It is winter again and the birds are looking for feeders and for seeds and leftover harvest to glean. We have fed the birds for 20 years but now no longer do so. We had a warning about a disease spreading via birdfeeders among the finches in our Province of Nova Scotia. Although winter was apparently not considered a high risk period for this disease and many people began to put their feeders out again, we decided against it. We had too many fatal instances of bird strike and we just couldn’t bear it each time it happened.
We still see the birds, but in the trees and bushes around us, we just have to keep watching for them.
This photo was originally taken in a snow storm in 2012, of a chickadee flying toward a feeder and about to land. I submitted it for a Scavenger hunt entry in that year for the theme “Feather”. It got awarded 1st prize from one of the judges, which I was delighted with, especially so early in my photographic journey. I have rescued the photo to
To wish everyone a lovely weekend, remembering the promise and young joys of Spring, to follow the winter we are now heading into!
May 27, 2012 – 148/366 – My Ducks Are All In a Row
Not far from us a special habitat that is protected and has been preserved and improved by Ducks Unlimited, is called “Miner’s Marsh”. It is absolutely rich with abundant wetland and marsh wildlife – birds, frogs, plants etc. We first went there this evening. It was unbelievably noisy with the loud booms of bullfrogs, beautiful song of red-winged blackbirds and other birds and ducks. The smells of marsh and ponds and wild blossoms in the surrounding woods were heady in the air this evening. This is one of the photographs of our first visit.
This is image #148 for my participation in the Creative 366 project on Google+
It’s always so hard to say goodbye. In this case we didn’t even get a chance to do that. We lost Molly last night, when we were thousands of miles away.
Molly was such a different cat. She took 16 years to really come out of her shell and learn to play and show affection. Her last years got better and better as she gained confidence and began to enjoy her life. She discovered the fun of chasing her tail this summer, at almost 16 yrs old. It’s so sad that, having got to that stage, her life ended so suddenly.
Molly had a special fashion sense. This photo demonstrates it best…
Molly was very serious almost all her life, with an intense way of looking at you – almost right through you. We sometimes called her The Looking Cat. We never knew why she was like that as Cornish Rex cats normally are very playful and not at all timid. Her life long companion, Rupert is totally different. He is gregarious, fun loving, affectionate and full of confidence. The first 2 weeks we had her she spent lying flat between the mattress and the box spring of a bed, almost too frightened to come out to eat. Once she began to trust us, after about 10 years, she would sometimes just sit and stare at us unblinkingly, making everyone feel slightly uncomfortable. She looked right into our souls.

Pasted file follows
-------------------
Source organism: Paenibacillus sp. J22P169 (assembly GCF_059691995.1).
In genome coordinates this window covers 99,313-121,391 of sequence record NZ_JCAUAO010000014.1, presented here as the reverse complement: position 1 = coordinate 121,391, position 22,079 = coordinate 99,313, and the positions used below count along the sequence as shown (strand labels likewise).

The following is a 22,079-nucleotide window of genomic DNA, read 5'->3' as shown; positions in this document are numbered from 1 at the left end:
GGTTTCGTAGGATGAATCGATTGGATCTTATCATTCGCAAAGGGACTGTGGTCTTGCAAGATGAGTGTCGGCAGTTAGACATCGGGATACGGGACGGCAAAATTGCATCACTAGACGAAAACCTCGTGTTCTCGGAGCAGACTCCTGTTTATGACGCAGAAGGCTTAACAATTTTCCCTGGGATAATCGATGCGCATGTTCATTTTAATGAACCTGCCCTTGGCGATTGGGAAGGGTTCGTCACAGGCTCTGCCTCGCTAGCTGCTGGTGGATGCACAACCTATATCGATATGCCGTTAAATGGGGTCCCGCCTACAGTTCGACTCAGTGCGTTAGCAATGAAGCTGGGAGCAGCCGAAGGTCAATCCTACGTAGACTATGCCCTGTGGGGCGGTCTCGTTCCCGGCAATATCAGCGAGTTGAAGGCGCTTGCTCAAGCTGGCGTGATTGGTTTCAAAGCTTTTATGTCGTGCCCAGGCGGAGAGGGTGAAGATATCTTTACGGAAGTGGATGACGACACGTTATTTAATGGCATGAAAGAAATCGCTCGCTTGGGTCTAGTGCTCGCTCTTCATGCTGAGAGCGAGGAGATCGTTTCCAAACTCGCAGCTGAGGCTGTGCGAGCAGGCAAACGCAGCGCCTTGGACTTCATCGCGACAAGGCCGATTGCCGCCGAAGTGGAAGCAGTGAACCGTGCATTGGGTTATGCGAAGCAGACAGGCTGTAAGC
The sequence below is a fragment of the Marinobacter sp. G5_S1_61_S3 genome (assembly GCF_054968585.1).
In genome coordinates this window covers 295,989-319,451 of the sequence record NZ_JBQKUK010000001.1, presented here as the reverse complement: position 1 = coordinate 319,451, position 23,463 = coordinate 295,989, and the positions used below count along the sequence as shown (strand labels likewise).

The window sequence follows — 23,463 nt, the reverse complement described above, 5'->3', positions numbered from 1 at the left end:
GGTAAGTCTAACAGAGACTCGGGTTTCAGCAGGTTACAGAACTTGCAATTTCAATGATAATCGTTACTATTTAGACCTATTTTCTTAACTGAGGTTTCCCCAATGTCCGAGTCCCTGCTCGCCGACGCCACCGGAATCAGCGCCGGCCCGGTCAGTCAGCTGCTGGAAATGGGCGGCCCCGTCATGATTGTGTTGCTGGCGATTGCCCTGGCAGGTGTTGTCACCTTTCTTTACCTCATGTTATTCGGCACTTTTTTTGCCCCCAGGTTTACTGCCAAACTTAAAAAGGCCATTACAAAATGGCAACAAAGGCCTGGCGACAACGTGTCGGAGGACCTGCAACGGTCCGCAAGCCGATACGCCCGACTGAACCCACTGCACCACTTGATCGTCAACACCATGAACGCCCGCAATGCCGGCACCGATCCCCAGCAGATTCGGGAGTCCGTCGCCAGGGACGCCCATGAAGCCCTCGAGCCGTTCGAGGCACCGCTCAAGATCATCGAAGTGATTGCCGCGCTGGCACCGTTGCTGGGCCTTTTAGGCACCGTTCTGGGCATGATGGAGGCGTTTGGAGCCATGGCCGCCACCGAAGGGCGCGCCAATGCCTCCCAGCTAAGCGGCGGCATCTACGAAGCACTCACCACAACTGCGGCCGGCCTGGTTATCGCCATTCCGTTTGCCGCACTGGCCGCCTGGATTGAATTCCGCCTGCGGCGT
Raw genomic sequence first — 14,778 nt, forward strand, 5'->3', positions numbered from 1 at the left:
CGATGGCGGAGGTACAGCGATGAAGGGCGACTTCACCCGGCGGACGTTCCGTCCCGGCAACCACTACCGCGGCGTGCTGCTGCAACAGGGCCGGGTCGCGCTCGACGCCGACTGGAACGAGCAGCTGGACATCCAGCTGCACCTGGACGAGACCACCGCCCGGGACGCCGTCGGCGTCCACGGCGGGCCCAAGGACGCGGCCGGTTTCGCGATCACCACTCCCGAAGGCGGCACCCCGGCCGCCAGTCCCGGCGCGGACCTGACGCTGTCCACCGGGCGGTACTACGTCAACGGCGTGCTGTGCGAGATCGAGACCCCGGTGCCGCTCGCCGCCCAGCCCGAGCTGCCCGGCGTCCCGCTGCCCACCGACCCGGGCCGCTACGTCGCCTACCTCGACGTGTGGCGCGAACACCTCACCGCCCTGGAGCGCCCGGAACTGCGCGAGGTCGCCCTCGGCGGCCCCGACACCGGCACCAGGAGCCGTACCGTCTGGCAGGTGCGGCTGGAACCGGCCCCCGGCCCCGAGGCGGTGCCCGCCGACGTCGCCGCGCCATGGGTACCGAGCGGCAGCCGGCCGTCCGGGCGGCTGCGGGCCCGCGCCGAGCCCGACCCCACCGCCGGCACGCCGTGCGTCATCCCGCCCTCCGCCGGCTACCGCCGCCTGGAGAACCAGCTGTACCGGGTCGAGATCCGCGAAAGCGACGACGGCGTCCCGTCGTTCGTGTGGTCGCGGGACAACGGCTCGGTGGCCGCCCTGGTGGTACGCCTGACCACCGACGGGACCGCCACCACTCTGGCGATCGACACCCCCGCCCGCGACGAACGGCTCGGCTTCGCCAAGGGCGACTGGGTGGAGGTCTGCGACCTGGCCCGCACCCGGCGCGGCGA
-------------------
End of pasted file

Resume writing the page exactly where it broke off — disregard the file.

Molly knew how to be elegant. Like all cats, she loved the sun and would always seek it out, whether indoors as here, or outdoors as in the opening image, wearing her harness which kept her from straying.
Goodbye Molly. Rupert will miss you. And so will we.
*Molly was here sitting in front of the book “The Silent Miaow” by Paul Gallico
Joni turned 4 years old a week or so ago, though it’s hard to believe it’s been that long since she joined our household! She still has the boundless energy and enthusiasm of a puppy, a characteristic of border collies. Born in the winter, she loves the cold and finds the snowy, blustery days invigorating, where we have to bundle ourselves up against the elements. Soon the snow will be deep on the ground covering the frozen treacherous icy ruts on the road and fields and the walking will be easier as we don our snowshoes (and Joni her boots) to head out across the landscape. The freedom of being able to go cross country on skis or snowshoes in the winter is hard to imagine if you haven’t tried it. The interesting thing is that once you are out in it, the cold doesn’t feel as bad. There’s a saying that it’s not that the weather is too cold, you’re just not wearing warm enough clothes!
Enjoy the winter, those of us who have it, Spring will come eventually and the cycle will begin anew.
Our pets have a special place in our lives. This is the gallery of my photographs of Joni, our Border Collie. On a browser click on a thumbnail to bring up the full size image. Play the slideshow or choose full screen option. On mobile devices just swipe left to right to navigate from image to image or use the arrows.